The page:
Friends, Townies, countrymen, lend me your ears. I come not to bury Pat McNally, but to praise him.
Patrick James McNally is retiring from the Board of Selectmen. It’s a historic event. Pat has been an Ipswich selectman for 24 years, and a Planning Board guy for 8 years before that. That’s almost a third of a century of service. He’s served our town 8% of the entire time we’ve been a town. Who could blame him for finally taking a breather?
And he has paid a steep price. He arrived in Ipswich as a cute, young, healthy family man with curly hair. In these long years of leadership labor, his youth has slipped away. Now, on chilly days, he has to wear a hat to keep his head warm. He is a bachelor again, and none too happy about it. He was even taken down by a nasty illness which put him in a prosthetic leg. (Probably not the result of foul play by a political opponent, but who knows?)
Worst of all, in my estimation, is this: In these 32 years, he has spent more than 20,804 hours in meetings, conferences, and phone calls on matters of importance to the Town of Ipswich. Taking time out for sleep, this is the equivalent of more than three and a half solid years of meetings. This is cruel and unusual punishment. Especially because of some of the people he had to sit in these meetings with.
I confess to my personal friendship with Pat. It wasn’t long after I arrived in Ipswich that an election campaign got under way, and he was the only candidate for selectman I hadn’t met personally. I was still euphoric about living in a small town, so I fearlessly contacted him and asked him to meet me for coffee. This is something you would never do in Phoenix, where I lived before, because there are two million people there, and how could a politician drink that much latte? It’s also something you would never do in Chicago, where I grew up, because any meeting with a politician has the potential for a St. Valentine’s Day massacre.
Pat graciously agreed to meet me. We sat in the front window at Zumi’s. He was pleasant and unpretentious. He took off his leg. We talked about Ipswich, about where it had been, and where it was going. Pat was so comfortable, and so in love with this town — this was so clearly who he really was — that I guess I fell in love with him.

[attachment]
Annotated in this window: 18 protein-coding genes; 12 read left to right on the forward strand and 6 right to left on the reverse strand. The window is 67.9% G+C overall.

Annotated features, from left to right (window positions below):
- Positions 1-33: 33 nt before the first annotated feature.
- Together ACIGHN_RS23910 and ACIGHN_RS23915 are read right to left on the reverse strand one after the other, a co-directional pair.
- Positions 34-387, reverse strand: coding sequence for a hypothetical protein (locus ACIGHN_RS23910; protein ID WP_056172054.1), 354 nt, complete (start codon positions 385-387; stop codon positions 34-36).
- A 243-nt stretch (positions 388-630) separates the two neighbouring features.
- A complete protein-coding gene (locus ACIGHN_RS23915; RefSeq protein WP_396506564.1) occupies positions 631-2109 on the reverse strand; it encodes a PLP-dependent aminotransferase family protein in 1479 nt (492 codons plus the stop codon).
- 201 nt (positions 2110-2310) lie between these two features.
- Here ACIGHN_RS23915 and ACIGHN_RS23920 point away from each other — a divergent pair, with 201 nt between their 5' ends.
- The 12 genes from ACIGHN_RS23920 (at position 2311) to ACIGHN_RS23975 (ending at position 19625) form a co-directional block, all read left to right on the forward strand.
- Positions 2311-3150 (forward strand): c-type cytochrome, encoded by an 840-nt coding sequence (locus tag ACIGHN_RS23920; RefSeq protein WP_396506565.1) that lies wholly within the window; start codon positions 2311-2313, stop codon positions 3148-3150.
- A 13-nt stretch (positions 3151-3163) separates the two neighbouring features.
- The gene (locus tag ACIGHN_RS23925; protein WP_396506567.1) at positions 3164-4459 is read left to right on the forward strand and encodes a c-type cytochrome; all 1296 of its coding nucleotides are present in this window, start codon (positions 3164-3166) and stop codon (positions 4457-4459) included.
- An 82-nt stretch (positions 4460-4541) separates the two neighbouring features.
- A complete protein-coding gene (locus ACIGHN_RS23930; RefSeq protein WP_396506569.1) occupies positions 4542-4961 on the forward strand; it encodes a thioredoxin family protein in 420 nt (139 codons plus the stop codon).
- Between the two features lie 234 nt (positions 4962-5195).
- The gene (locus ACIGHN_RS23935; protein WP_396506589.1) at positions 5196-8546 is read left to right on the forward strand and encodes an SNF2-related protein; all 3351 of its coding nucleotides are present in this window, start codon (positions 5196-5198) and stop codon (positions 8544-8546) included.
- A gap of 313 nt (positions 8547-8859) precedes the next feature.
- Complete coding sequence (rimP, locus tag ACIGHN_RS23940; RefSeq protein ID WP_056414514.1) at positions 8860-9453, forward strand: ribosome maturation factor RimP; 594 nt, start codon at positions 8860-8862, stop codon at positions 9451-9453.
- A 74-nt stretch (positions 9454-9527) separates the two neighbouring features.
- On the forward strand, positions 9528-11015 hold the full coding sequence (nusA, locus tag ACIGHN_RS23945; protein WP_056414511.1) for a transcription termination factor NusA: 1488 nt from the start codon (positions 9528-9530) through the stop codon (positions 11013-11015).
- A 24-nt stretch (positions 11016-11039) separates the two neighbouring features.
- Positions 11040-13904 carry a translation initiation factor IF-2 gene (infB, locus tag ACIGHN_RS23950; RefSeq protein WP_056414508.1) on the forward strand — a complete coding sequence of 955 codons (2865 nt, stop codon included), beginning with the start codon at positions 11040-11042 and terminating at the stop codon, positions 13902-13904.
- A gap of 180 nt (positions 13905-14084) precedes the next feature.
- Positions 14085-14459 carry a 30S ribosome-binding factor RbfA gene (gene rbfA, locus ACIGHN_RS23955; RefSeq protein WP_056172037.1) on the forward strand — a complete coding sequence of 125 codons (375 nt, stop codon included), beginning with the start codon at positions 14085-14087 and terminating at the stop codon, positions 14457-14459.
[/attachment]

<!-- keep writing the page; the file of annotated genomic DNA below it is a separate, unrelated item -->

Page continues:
It was Pat’s eighth campaign for the Board of Selectmen. The race was closer than most. He took Precinct 3 by a single vote. That, I am happy to report, was my vote.
Since that day, Pat has quietly helped me, and helped two of my children, in moments of need. And we’re not in some special category. He has helped many. This is the kind of guy he is.
I appreciate how Pat looks at the merits of a case, and proceeds accordingly. I remember witnessing a contentious Town Meeting debate about recalling elected officials. Pat was clearly annoyed; he argued for the motion to be rejected, in favor of further scrutiny by the Government Study Committee. Town Meeting affirmed his view. But he ended up listening to the arguments, then helping to craft the bylaw — and stood up at the next Town Meeting to personally pitch the recall statute.
He told me nearly a year ago that he would likely not run again. I pleaded with him to reconsider. But his mind was made up. He wants more time with his grandchildren, whose toys litter his deck. (That’s grandson Emmitt in the photo.) He wants more time on his motorcycle, which I completely disapprove of. He has already spent almost half of his entire life in official service to the Town of Ipswich, and now he’s ready to enjoy the town the way the rest of us already do, in large measure thanks to him. The performing arts center, library, and Town Hall, the open space, the environment-friendliness, the recycling, the wind turbines, the clean beaches and flourishing clam flats and the list goes on — this is stuff Pat McNally voted for, and worked for.
Henceforth, if you see a bald guy on a motorcycle zipping through town and laughing maniacally, don’t call 911. Don’t hide your children and draw your blinds. It’s only Pat. He’s harmless. He deserves to be free.